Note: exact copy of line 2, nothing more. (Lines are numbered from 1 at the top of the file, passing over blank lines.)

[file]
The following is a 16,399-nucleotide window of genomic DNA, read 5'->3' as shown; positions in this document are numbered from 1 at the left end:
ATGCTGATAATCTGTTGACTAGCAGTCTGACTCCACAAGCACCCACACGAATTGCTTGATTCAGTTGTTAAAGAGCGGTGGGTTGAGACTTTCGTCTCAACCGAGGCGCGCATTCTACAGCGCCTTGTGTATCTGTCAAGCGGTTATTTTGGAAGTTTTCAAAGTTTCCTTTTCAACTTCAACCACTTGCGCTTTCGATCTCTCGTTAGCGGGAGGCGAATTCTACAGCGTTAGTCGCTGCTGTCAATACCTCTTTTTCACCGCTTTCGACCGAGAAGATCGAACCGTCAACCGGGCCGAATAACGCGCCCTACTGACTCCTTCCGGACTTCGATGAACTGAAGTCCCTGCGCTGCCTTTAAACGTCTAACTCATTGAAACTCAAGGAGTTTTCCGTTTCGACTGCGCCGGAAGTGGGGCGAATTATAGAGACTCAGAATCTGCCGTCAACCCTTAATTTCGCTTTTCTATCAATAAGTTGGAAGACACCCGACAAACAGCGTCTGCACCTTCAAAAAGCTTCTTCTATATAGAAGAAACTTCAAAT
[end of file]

ATGCTGATAATCTGTTGACTAGCAGTCTGACTCCACAAGCACCCACACGAATTGCTTGATTCAGTTGTTAAAGAGCGGTGGGTTGAGACTTTCGTCTCAACCGAGGCGCGCATTCTACAGCGCCTTGTGTATCTGTCAAGCGGTTATTTTGGAAGTTTTCAAAGTTTCCTTTTCAACTTCAACCACTTGCGCTTTCGATCTCTCGTTAGCGGGAGGCGAATTCTACAGCGTTAGTCGCTGCTGTCAATACCTCTTTTTCACCGCTTTCGACCGAGAAGATCGAACCGTCAACCGGGCCGAATAACGCGCCCTACTGACTCCTTCCGGACTTCGATGAACTGAAGTCCCTGCGCTGCCTTTAAACGTCTAACTCATTGAAACTCAAGGAGTTTTCCGTTTCGACTGCGCCGGAAGTGGGGCGAATTATAGAGACTCAGAATCTGCCGTCAACCCTTAATTTCGCTTTTCTATCAATAAGTTGGAAGACACCCGACAAACAGCGTCTGCACCTTCAAAAAGCTTCTTCTATATAGAAGAAACTTCAAAT